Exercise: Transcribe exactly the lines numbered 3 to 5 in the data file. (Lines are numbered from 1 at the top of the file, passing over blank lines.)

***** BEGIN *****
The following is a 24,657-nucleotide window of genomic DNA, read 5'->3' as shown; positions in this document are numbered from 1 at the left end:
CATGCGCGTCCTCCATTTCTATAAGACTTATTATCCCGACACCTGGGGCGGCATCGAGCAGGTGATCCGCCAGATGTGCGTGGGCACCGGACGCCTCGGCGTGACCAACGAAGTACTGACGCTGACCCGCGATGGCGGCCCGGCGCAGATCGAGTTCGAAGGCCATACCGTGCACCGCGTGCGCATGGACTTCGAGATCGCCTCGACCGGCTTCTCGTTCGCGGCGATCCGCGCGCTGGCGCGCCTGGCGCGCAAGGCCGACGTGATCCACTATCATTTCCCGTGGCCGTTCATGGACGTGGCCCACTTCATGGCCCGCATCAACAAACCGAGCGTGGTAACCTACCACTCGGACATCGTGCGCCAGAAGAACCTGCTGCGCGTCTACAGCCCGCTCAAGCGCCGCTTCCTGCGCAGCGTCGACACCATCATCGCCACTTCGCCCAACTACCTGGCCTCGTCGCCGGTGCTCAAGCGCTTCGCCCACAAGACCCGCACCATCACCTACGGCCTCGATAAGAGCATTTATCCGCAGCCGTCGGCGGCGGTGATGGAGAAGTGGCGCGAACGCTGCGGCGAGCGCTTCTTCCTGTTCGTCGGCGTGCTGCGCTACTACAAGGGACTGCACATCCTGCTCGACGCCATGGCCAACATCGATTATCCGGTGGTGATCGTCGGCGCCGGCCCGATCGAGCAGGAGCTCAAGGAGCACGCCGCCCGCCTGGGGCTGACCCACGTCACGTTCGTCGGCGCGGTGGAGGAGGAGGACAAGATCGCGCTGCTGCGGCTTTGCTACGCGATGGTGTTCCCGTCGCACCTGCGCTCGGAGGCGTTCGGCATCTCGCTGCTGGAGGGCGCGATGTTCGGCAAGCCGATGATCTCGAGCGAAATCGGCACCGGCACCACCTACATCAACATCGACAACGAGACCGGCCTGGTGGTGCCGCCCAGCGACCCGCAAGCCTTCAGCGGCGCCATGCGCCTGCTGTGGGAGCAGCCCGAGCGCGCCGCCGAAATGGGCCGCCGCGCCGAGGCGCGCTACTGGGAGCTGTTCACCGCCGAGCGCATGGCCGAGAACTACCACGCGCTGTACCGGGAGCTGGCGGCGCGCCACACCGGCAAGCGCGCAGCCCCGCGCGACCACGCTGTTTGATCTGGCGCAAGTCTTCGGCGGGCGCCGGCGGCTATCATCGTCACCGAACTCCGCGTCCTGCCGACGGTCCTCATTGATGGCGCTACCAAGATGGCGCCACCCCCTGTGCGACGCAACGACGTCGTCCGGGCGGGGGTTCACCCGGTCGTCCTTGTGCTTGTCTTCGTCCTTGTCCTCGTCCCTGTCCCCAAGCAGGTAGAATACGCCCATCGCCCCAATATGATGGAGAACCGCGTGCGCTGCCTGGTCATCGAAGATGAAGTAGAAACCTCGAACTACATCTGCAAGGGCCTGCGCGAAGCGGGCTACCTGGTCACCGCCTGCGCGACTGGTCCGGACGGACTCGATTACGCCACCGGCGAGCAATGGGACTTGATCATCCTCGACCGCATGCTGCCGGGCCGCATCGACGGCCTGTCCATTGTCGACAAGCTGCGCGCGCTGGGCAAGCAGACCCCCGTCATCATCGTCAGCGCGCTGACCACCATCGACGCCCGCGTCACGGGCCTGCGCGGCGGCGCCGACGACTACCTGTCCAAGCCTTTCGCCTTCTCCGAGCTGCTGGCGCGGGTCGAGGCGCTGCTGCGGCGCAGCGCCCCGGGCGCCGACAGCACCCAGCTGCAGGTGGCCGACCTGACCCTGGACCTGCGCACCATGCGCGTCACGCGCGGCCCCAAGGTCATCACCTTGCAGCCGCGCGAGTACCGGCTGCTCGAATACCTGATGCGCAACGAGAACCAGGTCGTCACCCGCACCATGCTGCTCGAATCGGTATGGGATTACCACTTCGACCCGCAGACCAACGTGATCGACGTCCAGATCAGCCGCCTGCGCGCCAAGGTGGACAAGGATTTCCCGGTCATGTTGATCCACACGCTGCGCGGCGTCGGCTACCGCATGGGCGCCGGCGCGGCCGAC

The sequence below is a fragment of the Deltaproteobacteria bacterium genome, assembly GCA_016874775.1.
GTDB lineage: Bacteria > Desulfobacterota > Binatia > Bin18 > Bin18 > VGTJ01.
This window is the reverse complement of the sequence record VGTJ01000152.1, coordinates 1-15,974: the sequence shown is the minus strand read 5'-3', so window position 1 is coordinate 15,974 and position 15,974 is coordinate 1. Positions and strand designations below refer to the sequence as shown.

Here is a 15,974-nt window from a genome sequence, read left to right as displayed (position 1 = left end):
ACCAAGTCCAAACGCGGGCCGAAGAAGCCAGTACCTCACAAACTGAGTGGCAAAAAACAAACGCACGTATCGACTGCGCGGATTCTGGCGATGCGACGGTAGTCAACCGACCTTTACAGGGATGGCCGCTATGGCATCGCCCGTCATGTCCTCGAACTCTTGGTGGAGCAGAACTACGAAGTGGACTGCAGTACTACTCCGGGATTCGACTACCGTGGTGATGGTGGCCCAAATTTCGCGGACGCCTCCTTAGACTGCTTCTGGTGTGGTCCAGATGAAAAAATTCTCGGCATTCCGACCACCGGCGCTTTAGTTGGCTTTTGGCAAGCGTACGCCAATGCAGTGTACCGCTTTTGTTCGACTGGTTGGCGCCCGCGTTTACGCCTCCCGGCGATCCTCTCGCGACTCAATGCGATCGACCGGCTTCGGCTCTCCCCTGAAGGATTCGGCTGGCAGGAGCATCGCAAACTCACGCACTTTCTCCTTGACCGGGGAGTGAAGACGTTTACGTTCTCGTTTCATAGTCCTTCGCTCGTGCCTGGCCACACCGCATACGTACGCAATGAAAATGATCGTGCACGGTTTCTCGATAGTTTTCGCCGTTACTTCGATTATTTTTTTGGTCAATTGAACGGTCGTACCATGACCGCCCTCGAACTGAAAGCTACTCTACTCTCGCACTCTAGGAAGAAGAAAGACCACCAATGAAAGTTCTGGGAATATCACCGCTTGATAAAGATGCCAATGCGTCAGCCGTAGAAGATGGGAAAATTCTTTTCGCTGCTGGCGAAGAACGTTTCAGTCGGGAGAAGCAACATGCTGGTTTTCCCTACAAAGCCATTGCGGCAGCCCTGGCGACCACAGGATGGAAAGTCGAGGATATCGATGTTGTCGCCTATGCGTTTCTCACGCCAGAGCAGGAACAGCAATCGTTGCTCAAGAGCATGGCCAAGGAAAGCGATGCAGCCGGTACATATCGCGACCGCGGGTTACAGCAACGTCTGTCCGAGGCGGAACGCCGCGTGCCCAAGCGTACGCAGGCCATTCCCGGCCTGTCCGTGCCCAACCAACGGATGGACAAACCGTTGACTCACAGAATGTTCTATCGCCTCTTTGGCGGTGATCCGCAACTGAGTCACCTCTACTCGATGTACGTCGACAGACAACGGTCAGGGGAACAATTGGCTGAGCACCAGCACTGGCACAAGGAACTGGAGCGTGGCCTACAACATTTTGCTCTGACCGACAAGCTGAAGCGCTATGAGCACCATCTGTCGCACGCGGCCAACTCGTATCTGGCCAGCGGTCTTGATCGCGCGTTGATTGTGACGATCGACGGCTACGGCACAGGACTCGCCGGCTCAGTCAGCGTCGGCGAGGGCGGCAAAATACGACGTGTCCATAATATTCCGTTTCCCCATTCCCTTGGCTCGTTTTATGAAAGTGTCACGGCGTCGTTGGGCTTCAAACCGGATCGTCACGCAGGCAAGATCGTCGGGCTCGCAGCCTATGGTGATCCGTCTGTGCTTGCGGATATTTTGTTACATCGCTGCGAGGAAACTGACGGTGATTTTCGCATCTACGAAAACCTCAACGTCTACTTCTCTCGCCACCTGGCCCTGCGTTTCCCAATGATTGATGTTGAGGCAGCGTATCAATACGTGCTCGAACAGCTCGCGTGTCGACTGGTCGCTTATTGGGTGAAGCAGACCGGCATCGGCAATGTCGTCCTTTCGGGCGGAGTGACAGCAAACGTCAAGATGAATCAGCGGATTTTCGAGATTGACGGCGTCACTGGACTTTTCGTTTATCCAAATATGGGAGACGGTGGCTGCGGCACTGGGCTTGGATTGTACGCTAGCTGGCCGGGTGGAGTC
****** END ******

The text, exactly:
The sequence below is a fragment of the Deltaproteobacteria bacterium genome, assembly GCA_016874775.1.
GTDB lineage: Bacteria > Desulfobacterota > Binatia > Bin18 > Bin18 > VGTJ01.
This window is the reverse complement of the sequence record VGTJ01000152.1, coordinates 1-15,974: the sequence shown is the minus strand read 5'-3', so window position 1 is coordinate 15,974 and position 15,974 is coordinate 1. Positions and strand designations below refer to the sequence as shown.